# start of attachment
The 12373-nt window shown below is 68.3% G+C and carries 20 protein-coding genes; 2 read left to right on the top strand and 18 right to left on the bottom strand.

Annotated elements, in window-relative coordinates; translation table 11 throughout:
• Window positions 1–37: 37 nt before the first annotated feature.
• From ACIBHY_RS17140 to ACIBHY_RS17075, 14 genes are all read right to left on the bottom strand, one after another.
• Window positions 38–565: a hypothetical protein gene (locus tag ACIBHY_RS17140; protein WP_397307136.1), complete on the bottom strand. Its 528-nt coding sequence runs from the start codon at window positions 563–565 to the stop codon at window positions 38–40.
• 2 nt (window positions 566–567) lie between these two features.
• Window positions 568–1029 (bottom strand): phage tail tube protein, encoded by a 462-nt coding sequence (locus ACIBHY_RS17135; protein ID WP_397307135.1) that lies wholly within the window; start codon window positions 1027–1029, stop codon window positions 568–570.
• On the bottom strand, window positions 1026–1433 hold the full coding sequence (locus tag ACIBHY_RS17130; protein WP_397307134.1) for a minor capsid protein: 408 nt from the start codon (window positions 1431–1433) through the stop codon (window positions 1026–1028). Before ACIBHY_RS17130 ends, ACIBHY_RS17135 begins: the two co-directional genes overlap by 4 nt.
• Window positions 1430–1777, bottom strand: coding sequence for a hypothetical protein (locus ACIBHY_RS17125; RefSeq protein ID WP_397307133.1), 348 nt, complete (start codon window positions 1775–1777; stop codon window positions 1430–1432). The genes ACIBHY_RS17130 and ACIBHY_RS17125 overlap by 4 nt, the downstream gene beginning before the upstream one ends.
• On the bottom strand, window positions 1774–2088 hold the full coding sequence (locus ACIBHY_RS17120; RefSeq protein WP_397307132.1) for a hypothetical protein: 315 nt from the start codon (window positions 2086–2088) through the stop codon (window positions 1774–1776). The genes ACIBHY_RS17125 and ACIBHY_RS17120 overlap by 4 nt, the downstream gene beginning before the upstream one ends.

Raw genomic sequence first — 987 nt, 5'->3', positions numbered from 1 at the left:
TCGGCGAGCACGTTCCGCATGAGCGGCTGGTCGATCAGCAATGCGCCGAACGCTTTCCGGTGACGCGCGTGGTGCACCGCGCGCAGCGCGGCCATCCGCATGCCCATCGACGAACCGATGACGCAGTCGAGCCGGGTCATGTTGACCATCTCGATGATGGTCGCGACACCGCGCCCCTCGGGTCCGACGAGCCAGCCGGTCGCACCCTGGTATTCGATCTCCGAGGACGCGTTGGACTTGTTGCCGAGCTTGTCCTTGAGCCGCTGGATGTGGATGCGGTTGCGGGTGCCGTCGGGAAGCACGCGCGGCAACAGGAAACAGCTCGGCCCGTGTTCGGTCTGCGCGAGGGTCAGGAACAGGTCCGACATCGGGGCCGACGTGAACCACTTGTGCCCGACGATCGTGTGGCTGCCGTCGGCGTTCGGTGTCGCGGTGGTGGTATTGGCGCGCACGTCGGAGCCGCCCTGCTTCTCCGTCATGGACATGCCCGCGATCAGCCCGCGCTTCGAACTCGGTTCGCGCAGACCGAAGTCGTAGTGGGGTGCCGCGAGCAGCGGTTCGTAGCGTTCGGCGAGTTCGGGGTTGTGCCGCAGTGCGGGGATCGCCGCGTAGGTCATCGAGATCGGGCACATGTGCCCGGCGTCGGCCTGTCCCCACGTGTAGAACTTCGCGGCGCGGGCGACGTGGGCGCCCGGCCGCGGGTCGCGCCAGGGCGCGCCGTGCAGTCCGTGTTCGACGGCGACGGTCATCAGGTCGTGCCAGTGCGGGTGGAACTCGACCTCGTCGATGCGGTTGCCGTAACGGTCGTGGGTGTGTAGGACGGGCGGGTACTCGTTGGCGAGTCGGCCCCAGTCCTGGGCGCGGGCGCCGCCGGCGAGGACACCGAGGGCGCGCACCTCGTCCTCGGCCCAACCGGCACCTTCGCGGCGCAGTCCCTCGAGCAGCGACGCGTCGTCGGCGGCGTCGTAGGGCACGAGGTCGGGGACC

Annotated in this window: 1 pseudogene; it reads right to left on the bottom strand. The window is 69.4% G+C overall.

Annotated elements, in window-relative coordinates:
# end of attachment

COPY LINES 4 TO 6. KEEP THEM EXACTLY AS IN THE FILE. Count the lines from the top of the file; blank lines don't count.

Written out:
• From ACIBHY_RS17140 to ACIBHY_RS17075, 14 genes are all read right to left on the bottom strand, one after another.
• Window positions 38–565: a hypothetical protein gene (locus tag ACIBHY_RS17140; protein WP_397307136.1), complete on the bottom strand. Its 528-nt coding sequence runs from the start codon at window positions 563–565 to the stop codon at window positions 38–40.
• 2 nt (window positions 566–567) lie between these two features.